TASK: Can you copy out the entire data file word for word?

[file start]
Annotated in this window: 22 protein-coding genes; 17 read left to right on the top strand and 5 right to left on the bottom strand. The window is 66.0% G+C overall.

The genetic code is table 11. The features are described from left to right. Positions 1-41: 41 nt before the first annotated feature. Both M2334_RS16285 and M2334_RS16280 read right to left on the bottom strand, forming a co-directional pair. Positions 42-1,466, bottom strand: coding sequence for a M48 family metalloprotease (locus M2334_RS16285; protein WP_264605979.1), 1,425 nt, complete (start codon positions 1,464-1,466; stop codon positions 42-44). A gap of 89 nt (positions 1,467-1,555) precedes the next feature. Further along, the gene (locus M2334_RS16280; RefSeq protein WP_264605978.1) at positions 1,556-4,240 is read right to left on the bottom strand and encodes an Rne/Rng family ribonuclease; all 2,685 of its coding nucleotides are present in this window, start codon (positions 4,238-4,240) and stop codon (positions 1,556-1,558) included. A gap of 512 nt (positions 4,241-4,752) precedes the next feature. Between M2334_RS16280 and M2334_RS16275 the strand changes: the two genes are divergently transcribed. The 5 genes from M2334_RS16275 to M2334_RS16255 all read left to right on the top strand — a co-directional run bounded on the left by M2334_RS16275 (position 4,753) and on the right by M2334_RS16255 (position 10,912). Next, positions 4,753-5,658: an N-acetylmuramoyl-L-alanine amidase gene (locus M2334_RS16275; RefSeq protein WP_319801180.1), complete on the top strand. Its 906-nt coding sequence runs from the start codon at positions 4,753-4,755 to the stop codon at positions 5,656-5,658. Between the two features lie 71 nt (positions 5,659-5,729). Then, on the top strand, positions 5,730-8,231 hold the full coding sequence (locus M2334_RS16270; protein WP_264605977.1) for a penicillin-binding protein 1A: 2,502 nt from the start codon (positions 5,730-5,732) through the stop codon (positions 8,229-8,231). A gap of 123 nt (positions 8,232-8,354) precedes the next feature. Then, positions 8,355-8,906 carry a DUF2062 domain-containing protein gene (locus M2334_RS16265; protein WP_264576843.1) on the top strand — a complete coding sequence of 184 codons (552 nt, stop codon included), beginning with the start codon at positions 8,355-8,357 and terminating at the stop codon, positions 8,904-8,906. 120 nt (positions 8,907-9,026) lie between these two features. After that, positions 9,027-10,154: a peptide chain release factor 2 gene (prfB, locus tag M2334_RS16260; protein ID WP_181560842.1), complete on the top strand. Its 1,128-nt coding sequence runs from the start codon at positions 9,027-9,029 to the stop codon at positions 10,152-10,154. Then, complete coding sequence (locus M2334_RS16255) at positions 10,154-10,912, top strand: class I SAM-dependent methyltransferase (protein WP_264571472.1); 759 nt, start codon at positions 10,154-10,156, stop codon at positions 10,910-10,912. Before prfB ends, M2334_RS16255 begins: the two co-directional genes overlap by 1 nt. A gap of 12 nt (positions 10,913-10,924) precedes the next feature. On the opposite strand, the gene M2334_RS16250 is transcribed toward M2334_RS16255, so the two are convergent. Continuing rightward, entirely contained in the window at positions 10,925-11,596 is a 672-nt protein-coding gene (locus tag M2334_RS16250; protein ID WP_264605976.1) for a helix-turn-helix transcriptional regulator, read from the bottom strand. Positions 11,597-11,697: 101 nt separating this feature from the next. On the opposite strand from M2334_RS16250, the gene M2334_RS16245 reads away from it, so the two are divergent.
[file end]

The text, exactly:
Annotated in this window: 22 protein-coding genes; 17 read left to right on the top strand and 5 right to left on the bottom strand. The window is 66.0% G+C overall.

The genetic code is table 11. The features are described from left to right. Positions 1-41: 41 nt before the first annotated feature. Both M2334_RS16285 and M2334_RS16280 read right to left on the bottom strand, forming a co-directional pair. Positions 42-1,466, bottom strand: coding sequence for a M48 family metalloprotease (locus M2334_RS16285; protein WP_264605979.1), 1,425 nt, complete (start codon positions 1,464-1,466; stop codon positions 42-44). A gap of 89 nt (positions 1,467-1,555) precedes the next feature. Further along, the gene (locus M2334_RS16280; RefSeq protein WP_264605978.1) at positions 1,556-4,240 is read right to left on the bottom strand and encodes an Rne/Rng family ribonuclease; all 2,685 of its coding nucleotides are present in this window, start codon (positions 4,238-4,240) and stop codon (positions 1,556-1,558) included. A gap of 512 nt (positions 4,241-4,752) precedes the next feature. Between M2334_RS16280 and M2334_RS16275 the strand changes: the two genes are divergently transcribed. The 5 genes from M2334_RS16275 to M2334_RS16255 all read left to right on the top strand — a co-directional run bounded on the left by M2334_RS16275 (position 4,753) and on the right by M2334_RS16255 (position 10,912). Next, positions 4,753-5,658: an N-acetylmuramoyl-L-alanine amidase gene (locus M2334_RS16275; RefSeq protein WP_319801180.1), complete on the top strand. Its 906-nt coding sequence runs from the start codon at positions 4,753-4,755 to the stop codon at positions 5,656-5,658. Between the two features lie 71 nt (positions 5,659-5,729). Then, on the top strand, positions 5,730-8,231 hold the full coding sequence (locus M2334_RS16270; protein WP_264605977.1) for a penicillin-binding protein 1A: 2,502 nt from the start codon (positions 5,730-5,732) through the stop codon (positions 8,229-8,231). A gap of 123 nt (positions 8,232-8,354) precedes the next feature. Then, positions 8,355-8,906 carry a DUF2062 domain-containing protein gene (locus M2334_RS16265; protein WP_264576843.1) on the top strand — a complete coding sequence of 184 codons (552 nt, stop codon included), beginning with the start codon at positions 8,355-8,357 and terminating at the stop codon, positions 8,904-8,906. 120 nt (positions 8,907-9,026) lie between these two features. After that, positions 9,027-10,154: a peptide chain release factor 2 gene (prfB, locus tag M2334_RS16260; protein ID WP_181560842.1), complete on the top strand. Its 1,128-nt coding sequence runs from the start codon at positions 9,027-9,029 to the stop codon at positions 10,152-10,154. Then, complete coding sequence (locus M2334_RS16255) at positions 10,154-10,912, top strand: class I SAM-dependent methyltransferase (protein WP_264571472.1); 759 nt, start codon at positions 10,154-10,156, stop codon at positions 10,910-10,912. Before prfB ends, M2334_RS16255 begins: the two co-directional genes overlap by 1 nt. A gap of 12 nt (positions 10,913-10,924) precedes the next feature. On the opposite strand, the gene M2334_RS16250 is transcribed toward M2334_RS16255, so the two are convergent. Continuing rightward, entirely contained in the window at positions 10,925-11,596 is a 672-nt protein-coding gene (locus tag M2334_RS16250; protein ID WP_264605976.1) for a helix-turn-helix transcriptional regulator, read from the bottom strand. Positions 11,597-11,697: 101 nt separating this feature from the next. On the opposite strand from M2334_RS16250, the gene M2334_RS16245 reads away from it, so the two are divergent.